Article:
In the Kachina religion practised by the Pueblo peoples indigenous to the southwestern United States, clowns play a sacred function. Amongst the Taos Pueblo in New Mexico, there is a day, once a year, where Koshare clowns, half-naked men in black-and-white makeup, descend upon the town and perform unpredictable acts of intimidation and violence: pushing fat men off the bridge, feeling up old women, throwing children in the river, that sort of thing. Part of what is so interesting about the Pueblo clowns is that, although most obviously experienced as a force of chaos, what they actually do is act as a force of law: both literally policing the community (only naughty children get thrown into the river, only tourists who act beligerent with them get pushed off the bridge), as well as demonstrating where the boundaries of the law are; the very fact that the clowns are the ones who are behaving like this, and this happens only on one day of the year, serves to demonstrate that this is not usually acceptable behaviour. Via negativo, then, a certain order is established.
Meanwhile in London, there is a day once a year where professional circus clowns, affiliated with a group called Clowns International, descend upon the Holy Trinity Church in Dalston, and sit through a relatively solemn Anglican religious ceremony. Members of the general public can go along too – indeed it is mostly aimed at them, I think, with the clowns standing around and outside the church both before and after it entertaining a crowd primarily made up of young families (and not, e.g. Marxist academics, although I myself attended this year’s ceremony when it happened last Sunday) with little jokes and tricks – and as with almost everywhere else you go, the non-clowns easily outnumber the clowns, by at least three to one. But equally, the ceremony is a central part of the life of the clown community in London and in the UK. The church refers to itself as the ‘clown church’, and contains a small clown museum and a number of clown eggs: ostensibly a record of the make-up of all the different clowns down the ages, although it is hard to quite suppress the thought that clowns might also hatch from them. There is a stained-glass window in the church dedicated to ‘the father of British clowning’, Joseph Grimaldi, and a number of other icons and so forth dotted around concerning clowns in a Christian context. Meanwhile the ceremony itself features contributions (poems, tricks, Bible readings) from a number of clowns; is led by The Reverend Roly Bain, an ordained minister who is also a practising clown; and includes a number of musings on the role of comedy and foolishness in the Bible as well as in Christian history and practice more generally. At one point there is a saying of the ‘Clown’s Prayer’, before everyone stands observe the memory of all the clowns who have died over the past year.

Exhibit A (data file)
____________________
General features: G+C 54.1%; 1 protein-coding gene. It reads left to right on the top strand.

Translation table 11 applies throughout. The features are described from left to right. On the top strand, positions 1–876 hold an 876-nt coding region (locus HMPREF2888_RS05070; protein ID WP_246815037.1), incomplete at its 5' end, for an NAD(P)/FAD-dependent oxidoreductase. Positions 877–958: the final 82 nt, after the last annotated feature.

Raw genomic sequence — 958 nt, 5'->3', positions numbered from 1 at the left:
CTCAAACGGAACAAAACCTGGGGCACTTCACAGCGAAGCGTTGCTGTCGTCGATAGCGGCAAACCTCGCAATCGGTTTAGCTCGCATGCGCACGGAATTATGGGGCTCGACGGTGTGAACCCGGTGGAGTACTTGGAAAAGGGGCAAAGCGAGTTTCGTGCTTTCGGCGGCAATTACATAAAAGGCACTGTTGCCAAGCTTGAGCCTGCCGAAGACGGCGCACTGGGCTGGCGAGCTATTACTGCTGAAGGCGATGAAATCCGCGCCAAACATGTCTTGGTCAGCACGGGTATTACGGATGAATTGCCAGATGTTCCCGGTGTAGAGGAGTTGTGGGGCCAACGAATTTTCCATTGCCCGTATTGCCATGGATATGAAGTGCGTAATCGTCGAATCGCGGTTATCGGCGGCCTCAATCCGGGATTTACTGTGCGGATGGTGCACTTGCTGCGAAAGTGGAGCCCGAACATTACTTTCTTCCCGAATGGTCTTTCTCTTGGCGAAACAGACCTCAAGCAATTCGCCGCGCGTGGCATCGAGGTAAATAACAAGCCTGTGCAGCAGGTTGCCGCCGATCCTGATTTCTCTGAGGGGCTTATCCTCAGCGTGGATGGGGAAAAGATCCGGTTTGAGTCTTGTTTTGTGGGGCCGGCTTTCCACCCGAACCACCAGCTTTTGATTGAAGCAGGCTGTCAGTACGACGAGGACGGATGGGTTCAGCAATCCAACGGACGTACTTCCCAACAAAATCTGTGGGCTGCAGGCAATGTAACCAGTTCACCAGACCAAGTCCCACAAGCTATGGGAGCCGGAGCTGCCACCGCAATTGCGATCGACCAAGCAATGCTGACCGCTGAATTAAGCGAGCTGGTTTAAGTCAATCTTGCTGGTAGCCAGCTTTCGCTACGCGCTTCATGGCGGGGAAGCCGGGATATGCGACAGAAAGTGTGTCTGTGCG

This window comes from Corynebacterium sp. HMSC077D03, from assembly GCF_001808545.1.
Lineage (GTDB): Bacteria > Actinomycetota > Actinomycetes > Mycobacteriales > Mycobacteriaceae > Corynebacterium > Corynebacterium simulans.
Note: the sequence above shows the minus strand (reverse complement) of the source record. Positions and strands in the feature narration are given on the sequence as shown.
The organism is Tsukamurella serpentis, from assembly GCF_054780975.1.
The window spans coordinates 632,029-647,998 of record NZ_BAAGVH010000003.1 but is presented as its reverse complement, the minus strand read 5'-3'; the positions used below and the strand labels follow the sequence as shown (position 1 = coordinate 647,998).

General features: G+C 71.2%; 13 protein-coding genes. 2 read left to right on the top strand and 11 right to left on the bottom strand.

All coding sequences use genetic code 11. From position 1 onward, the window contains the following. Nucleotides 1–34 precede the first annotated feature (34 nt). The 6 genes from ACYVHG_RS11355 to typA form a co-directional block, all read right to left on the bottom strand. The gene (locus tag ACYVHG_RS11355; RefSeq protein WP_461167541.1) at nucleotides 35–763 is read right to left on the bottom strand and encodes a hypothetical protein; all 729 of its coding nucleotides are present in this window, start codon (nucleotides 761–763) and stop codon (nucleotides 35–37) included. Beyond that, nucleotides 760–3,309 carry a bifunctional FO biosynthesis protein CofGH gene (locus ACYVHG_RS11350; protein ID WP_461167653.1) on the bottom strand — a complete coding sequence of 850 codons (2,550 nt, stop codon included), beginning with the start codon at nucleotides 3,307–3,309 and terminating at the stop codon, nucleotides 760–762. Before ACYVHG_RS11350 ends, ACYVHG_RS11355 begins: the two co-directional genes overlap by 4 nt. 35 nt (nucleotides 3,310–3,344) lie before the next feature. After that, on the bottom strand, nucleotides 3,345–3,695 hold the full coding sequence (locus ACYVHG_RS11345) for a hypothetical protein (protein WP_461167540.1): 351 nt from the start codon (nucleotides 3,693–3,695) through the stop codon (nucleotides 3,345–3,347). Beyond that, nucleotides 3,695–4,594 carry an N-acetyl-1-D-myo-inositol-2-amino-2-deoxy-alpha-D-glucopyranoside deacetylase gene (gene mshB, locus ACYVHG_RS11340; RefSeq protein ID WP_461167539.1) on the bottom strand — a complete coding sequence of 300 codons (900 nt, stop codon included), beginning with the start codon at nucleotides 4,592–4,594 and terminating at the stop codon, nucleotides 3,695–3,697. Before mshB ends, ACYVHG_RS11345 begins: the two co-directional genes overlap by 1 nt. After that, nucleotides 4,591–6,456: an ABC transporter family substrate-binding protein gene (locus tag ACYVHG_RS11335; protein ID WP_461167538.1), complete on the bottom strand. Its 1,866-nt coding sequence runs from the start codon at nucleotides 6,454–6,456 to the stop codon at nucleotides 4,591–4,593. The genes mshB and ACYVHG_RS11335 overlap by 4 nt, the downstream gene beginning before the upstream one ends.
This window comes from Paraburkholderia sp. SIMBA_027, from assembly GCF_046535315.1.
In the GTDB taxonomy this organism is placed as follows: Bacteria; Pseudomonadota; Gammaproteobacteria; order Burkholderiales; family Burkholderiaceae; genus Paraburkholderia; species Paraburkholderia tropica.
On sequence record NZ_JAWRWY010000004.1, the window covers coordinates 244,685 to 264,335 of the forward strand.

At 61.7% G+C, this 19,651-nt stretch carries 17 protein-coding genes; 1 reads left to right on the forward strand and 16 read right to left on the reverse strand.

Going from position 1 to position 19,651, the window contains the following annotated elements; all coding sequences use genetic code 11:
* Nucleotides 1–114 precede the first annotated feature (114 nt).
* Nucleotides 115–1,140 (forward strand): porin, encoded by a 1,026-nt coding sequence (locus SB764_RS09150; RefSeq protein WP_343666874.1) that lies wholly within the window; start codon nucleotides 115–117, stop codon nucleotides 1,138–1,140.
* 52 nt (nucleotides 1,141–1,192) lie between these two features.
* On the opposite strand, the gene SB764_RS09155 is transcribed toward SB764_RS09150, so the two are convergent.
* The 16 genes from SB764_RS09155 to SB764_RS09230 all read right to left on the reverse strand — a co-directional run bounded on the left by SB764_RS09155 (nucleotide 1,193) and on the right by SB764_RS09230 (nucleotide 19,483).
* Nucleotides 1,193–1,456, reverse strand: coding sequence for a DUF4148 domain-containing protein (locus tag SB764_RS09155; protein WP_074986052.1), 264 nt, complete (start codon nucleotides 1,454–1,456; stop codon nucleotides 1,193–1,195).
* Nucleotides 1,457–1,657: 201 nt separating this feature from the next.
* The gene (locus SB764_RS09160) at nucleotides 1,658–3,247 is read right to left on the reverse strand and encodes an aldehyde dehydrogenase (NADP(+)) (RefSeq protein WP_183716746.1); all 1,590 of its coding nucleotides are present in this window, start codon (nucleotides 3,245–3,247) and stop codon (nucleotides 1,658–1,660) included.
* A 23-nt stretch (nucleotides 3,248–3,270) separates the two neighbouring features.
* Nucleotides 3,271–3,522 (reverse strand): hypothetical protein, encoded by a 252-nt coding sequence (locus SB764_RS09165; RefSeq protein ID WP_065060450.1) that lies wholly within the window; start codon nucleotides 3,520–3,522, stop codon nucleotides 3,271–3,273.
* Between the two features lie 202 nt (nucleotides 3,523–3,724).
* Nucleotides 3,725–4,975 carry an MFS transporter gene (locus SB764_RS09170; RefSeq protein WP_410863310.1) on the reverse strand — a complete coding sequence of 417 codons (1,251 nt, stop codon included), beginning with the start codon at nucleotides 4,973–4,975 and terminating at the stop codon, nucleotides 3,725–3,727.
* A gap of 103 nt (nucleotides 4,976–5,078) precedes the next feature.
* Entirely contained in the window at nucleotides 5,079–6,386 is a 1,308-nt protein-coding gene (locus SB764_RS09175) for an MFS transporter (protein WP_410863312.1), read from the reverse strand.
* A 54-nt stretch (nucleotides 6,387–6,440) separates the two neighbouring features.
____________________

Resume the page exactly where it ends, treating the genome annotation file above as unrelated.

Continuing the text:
What is most interesting about all this for me is how, despite the fact that everyone involved with the ceremony is constantly concerned to assure you how legitimate a part of Christian faith ‘foolishness’ is, it always has to be the right sort of foolishness. You have to joke in such a way that it helps people see the love of the Lord, and never forget that laughter is given to us as a gift by this deity who is still understood to be, in an important sense, basically serious (if you laugh cruelly, he will punish you). The attitude of the ceremony was in a way that of the carnival: the world is turned upside-down, but only briefly, before order reasserts itself. Although even then (and I’m not some literary critic who is optimistic that ‘the carnival’ as such has radical potential), the world is hardly turned upside-down all that much, since the clowning present in the ceremony was (even without comparing it to what goes on amongst the Taos Pueblo), inoffensively polite in a way that only chortling CofE types can bring themselves to be. The whole thing is, in short, marked by a privileging of serious over non-serious speech. Humour is admitted into the Lord’s plan for the world – has its visa papers stamped, as it were – but only as an incidental part of a greater seriousness.